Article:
84 plus species including phototrophic groups 1 - 5:
SPECIES(Slow Growing, >7 Days)
- Mycobacterium avium complex
- Mycobacterium bovis-complex
- Mycobacterium gastri
- Mycobacterium gordonae
- Mycobacterium kansasii
- Mycobacterium malmoense
- Mycobacterium marinum
- Mycobacterium scrofulaceum
- Mycobacterium szulgai
- Mycobacterium terrae complex
- Mycobacterium triviale
- Mycobacterium tuberculosis
- Mycobacterium ulcerans
- Mycobacterium xenopi
(Rapidly Growing, <7 Days)
- Mycobacterium chelonae
- Mycobacterium flavescens
- Mycobacterium fortuitum
- Mycobacterium nonchromogenicum
- Mycobacterium phlei
- Mycobacterium smegmatis
|Gram Stain:||Positive, but stain poorly.|
|Morphology:||Slightly curved, straight bacilli; filamentous or mycelial like growth may occur. Pigmentation noticeable in some strains.|
|Size:||0.2-0.8 micrometers by 1.0-10.0 micrometers.|
|Other:||Growth is usually very slow and colonies tend to appear in 2-60 days at optimum temperature.|
|Group I||Photochromogens||Produce a light yellow color when grown in the presence of light.|
|Group II||Scotochromogens||Produce a yellow pigment even when grown in the dark; when grown in the light, the pigment is orange.|
|Group III||Nonchromagens||Appear colorless or slowly produce a light yellow pigment when grown in the light.|
Most strains of mycobacteria form more than one kind of colony, but colonies of some species, as as M. tuberculosis , are regularly rough; some, as of M. intracellulare on primary culture from clinical specimens, are more commonly smooth. Cells of rough strains are usually compacted on curving strands; cells of smooth strains are not visibly oriented in any pattern. Some colonies, as of M. fortuitum and M. xenopi , in early growth may be mycelial, older ones exhibiting branching filamentous extensions on and into some media such as Cornmeal Glycerol Agar; fragmentation to bacilli usually occurs in smear preparation. Aerial filamentous extensions rare, never visible without magnification (x30-100). Pigment is not diffusible and the surface is generally dull or rough.
Aerobic, with increased CO 2 , acid-fast at least during early growth stages. Typically Chemoorganotrophic, having a respiratory type metabolism. Some species are fastidious, requiring special supplements while others are noncultivable. M. genavense requires human blood for optimum growth.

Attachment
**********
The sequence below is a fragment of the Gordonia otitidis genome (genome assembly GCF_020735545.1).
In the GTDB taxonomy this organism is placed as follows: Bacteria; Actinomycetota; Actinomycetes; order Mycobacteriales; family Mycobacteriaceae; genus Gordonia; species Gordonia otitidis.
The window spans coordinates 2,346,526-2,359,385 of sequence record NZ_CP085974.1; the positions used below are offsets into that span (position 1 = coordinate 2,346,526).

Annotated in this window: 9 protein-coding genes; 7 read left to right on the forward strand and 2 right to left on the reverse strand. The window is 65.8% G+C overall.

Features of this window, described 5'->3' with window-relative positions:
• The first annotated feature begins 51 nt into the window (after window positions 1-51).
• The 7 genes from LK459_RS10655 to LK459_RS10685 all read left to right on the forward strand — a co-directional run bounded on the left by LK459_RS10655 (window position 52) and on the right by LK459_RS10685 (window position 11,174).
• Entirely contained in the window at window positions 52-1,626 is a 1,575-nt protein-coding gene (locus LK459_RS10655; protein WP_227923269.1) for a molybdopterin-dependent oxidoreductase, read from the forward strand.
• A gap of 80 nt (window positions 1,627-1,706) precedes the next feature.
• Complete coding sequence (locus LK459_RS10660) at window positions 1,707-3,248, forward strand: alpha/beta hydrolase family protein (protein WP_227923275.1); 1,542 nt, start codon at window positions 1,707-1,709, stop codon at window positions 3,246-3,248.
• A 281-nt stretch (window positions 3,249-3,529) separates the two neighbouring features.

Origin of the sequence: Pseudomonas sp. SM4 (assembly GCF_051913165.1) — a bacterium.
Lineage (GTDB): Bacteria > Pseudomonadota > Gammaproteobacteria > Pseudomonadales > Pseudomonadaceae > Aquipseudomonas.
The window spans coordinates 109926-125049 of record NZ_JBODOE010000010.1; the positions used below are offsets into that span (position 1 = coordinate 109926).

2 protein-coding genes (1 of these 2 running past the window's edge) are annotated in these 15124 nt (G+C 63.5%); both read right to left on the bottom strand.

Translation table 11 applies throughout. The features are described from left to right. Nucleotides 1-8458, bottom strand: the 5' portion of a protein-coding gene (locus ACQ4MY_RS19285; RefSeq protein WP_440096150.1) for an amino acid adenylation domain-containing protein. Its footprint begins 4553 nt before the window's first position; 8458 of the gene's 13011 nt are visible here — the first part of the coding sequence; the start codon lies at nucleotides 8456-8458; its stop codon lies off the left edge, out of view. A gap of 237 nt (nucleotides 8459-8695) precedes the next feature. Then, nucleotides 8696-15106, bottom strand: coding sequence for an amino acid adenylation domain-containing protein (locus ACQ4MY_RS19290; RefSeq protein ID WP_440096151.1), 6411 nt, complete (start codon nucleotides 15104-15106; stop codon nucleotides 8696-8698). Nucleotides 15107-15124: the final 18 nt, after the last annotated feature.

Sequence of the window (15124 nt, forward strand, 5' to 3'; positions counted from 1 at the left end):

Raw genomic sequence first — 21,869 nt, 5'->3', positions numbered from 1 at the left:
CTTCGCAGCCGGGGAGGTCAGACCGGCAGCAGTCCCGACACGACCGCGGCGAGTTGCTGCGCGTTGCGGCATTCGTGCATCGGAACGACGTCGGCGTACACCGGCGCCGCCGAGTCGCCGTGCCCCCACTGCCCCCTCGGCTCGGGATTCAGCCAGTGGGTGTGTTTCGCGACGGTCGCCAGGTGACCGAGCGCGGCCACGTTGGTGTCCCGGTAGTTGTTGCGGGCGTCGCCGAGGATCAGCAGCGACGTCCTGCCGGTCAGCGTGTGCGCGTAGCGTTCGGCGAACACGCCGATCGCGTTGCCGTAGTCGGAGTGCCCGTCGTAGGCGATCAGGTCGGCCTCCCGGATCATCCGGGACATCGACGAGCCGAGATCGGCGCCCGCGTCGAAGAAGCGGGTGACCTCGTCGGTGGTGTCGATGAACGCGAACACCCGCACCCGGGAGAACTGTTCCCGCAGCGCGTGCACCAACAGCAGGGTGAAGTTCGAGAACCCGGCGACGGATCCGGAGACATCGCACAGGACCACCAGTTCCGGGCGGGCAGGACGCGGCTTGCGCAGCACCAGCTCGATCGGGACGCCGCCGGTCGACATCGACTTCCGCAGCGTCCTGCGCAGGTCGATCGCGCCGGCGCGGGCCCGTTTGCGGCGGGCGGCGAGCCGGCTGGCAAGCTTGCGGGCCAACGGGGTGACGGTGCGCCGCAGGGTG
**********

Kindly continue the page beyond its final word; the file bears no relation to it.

KEY BIOCHEMICAL REACTIONS
All species maintain the following biochemical reactions:
- High lipid content of cells and cell walls.
Most species are free living in soil and water but a major ecological niche for some species is the diseased tissue of warm-blooded hosts (obligate parasites, saprophytes and intermediate forms). With large enough inoculum all mycobacteria produce granulomatous lesions in experimental animals. However, only some of the species grow in host tissues and produce progressive or self-limiting disease. Individual species pathogenic for cold-blooded animals, mammals and/or birds. Depending on species, may show predilection for internalorgans, especially the lungs, skin, nerves, and intestinal tract.
Pathogenic to humans and animals. Causative agent of tuberculosis (in humans, fowl, and cattle), leprosy, and other chronic, more or less necrotizing, limited or extensive granulomas and infections in humans.
Mycobacteria should be handled in a biosafety cabinet to prevent dissemination in case the human pathogen Mycobacterium tuberculosis should occur among the cultures. (1,2)
|For culture:||Egg Medium, Lowenstein-Jensen Media, Middlebrook Media.|
|For selective isolation:||Lowenstein-Jensen Media or Egg Medium.|
Egg Medium, Middlebrook 7H10/7H11 Agar,
Tween ® 80 for short-term maintenance and lyophilization for long-term preservation.
a. 35 degrees C. (in closed tubes or bottles).
b. 30-33 degrees C. (material taken from superficial lesions).
a. 8-10 weeks (in closed tubes or bottles).
b. Up to 12 weeks (material taken from superficial lesions).
|Atmosphere:||Aerobic with increased CO 2 (5-10%)|
1. Holt, J.G., et al. 1994. Bergey's Manual of Determinative Bacteriology , 9th ed. Williams & Wilkins, Baltimore, MD.
2. Holt, J.G., et al. 1986. Bergey's Manual of Systemic Bacteriology , Vol. I & II. Williams & Wilkins, Baltimore, MD.
3. The Oxoid Vade-Mecum of Microbiology . 1993. Unipath Ltd., Basingstoke, UK.
4. Murray, P.R., et al. 1995. Manual of Clinical Microbiology , 6th ed. American Society for Microbiology, Washington, D.C.
5. Internet: www.hardlink.com /Bacterial Database Search, February, 1998.
6. Hensyl, B.R., et al. 1990. Stedman's Medical Dictionary , 25th ed. Williams & Wilkins, Baltimore, MD.
7. Koneman, et al. 1997. Color Atlas and Textbook of Diagnostic Microbiology , 5th ed. Lippincott, Philadelphia, PA.
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